Our group has a unique view of the mainstream Church. We believe that it still has a role in promoting the Gospel, by it's missionary work and by it's geneological work for the dead. And so, when the missionaries invited me to hear M Russel Ballard speak on missionary work, I decided it wouldn't hurt anything to go. I have a good relationship with the Church, and many friends in it, but I sometimes get frustrated with the Church's members.
So that's why, last night, I was standing in the Salt Lake City Institute of Religion Building, watching literally thousands of people crowd in to fill the plastic chairs line dup in the auditorium. The missionaries were standing at the door, handing out pass-along cards for people to give their friends, and the Institute Missionary Council had a table set up to hand out referral cards. I watched, struggling to keep my jaw from dropping, as streams and streams of hundreds of peopel funnelled past the missionaries, not one of them bothering to make eye contact as a card was shoved in their hands. I continued to watch as person after person passed by the woman at the table, completely ignoring her as she tried to hand them a referral card, treating her with as much disrespect as they would a sidewalk salesman who was harrassing them when they were in a hurry.
Watching this scene with me was a man who looked about my age. As I was backing up I accidentally backed into him, so I introduced myself and he started to tell his story. He ahd been raised in the Church, but when he was a teenager he rebelled and wound up wrecking his life. But he struggled and did all that he could and, after over a year of trying to become worthy to become missionary, he finally lived the dream and put in his mission papers. That morning, he read the reply from the Church office building. He was turned down to serve a mission. As he told me the story, the pain was obvious in his eyes. When he finished his story, he picke dup a stack of pass-along cards and helped the missionaries hand them out.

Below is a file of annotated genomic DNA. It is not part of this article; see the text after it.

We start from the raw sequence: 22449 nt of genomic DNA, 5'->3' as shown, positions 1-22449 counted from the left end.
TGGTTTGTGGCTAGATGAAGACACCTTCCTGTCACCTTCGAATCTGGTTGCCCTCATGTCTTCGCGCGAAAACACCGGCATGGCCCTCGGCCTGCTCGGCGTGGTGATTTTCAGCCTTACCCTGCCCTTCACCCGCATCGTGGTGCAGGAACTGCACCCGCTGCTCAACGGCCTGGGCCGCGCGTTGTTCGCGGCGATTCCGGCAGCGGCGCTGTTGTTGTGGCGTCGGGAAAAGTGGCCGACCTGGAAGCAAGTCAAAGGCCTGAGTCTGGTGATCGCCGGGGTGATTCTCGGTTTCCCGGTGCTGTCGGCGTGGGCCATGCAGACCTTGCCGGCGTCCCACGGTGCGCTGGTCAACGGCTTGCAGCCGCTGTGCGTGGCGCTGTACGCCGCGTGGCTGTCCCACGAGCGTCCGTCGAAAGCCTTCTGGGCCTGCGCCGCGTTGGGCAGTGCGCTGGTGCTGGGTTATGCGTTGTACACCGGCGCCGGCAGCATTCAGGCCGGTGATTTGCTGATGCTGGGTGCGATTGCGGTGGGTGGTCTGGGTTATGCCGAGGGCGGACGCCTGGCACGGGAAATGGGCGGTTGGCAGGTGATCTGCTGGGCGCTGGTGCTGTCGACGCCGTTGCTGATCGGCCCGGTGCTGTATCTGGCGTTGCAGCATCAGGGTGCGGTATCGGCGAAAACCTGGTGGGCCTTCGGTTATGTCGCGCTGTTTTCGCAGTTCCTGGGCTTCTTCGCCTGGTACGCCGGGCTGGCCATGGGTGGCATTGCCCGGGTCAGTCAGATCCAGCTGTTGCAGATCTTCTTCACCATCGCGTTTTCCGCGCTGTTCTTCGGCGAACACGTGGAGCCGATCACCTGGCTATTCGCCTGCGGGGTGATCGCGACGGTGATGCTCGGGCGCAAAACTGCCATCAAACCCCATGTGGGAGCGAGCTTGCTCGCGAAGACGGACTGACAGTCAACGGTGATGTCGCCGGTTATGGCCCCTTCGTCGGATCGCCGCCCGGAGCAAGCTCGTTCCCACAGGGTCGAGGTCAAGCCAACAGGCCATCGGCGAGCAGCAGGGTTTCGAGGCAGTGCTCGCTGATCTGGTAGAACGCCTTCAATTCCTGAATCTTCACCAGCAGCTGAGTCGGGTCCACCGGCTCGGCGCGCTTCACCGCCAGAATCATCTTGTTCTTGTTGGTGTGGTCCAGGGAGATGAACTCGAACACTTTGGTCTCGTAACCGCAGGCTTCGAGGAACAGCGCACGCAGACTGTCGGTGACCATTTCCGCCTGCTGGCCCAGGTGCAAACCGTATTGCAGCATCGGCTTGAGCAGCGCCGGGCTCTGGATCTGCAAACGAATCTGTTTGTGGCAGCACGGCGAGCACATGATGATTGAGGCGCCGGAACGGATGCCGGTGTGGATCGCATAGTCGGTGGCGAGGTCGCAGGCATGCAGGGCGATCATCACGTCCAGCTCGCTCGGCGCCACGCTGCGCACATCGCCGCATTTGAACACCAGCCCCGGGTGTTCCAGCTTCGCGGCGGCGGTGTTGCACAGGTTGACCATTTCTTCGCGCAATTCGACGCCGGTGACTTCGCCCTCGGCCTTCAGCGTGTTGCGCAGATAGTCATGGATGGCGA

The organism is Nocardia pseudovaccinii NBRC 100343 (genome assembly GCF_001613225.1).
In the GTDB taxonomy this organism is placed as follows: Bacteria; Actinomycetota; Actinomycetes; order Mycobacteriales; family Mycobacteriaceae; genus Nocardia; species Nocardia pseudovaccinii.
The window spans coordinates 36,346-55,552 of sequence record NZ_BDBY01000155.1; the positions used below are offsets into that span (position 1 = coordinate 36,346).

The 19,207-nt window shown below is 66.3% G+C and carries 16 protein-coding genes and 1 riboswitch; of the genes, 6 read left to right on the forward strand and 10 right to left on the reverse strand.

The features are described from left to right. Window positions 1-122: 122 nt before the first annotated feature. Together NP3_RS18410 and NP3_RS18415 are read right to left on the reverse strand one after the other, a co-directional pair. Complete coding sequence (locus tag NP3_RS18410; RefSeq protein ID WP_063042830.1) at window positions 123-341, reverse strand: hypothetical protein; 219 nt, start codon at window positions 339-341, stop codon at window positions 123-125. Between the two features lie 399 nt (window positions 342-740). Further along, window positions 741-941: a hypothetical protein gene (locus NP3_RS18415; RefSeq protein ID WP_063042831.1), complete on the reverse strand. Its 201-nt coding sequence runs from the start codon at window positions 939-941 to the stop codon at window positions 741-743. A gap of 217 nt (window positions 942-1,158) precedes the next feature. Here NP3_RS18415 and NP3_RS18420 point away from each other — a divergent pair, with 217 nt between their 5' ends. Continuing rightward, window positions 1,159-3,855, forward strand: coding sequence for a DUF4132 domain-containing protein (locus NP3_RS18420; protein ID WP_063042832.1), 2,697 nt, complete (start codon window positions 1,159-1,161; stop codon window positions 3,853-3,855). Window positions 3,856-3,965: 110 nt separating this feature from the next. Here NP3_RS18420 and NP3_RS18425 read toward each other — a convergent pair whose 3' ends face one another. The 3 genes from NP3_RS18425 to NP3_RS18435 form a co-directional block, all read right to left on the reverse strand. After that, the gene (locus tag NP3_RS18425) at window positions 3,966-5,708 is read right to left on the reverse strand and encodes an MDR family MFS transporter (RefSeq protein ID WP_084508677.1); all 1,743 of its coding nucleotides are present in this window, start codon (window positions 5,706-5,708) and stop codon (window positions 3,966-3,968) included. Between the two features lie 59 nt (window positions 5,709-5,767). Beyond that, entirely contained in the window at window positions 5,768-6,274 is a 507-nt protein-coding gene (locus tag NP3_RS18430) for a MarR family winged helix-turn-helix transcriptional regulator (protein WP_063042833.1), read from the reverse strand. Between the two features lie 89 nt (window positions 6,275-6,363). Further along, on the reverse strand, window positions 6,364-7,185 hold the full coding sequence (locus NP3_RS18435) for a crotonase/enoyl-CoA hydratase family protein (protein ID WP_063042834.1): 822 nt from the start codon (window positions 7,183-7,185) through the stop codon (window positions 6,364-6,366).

There were two sets of missionaries handing out cards, two people manning the table, and my new friend. All together that made seven people. Seven out of thousands. Seven who cared.
I worry about the Church. It seems to be falling further and further from it's roots. And yet, I can't pass judgement. There are LDS people who would line the streets just to shake hands with the Prophet. In my group, the Prophet gave a talk on dress standards and modesty that has largely been ignored. When it's spoken about, it is often relegated to the position of "just his opinion."
What is it that makes us do this? What is it that makes all of us, including me, fail to see the beautiful gift that we have? Instead, it's so easy to think about the next thing on our schedules or the next place we ahve to be. And in this mad rush to accomplish something we see as important, we miss out on the true calling God has placed on our lives. How often do we Fundamentalists do the same thing these Church memebers do? We pass up the real point so that we can put a check mark in the next box. And we miss a chance to love others, to put ourselves out there and make something eternal of our lives.
What's the solution? I'm not sure. Recognizing the problem is a part of it. I guess the only real solution is a change of heart that can only happen through Christ's grace. God can change us. He can make us notice these things and see the world as He does. And that is what will save us, even more than vigilance on our behalf.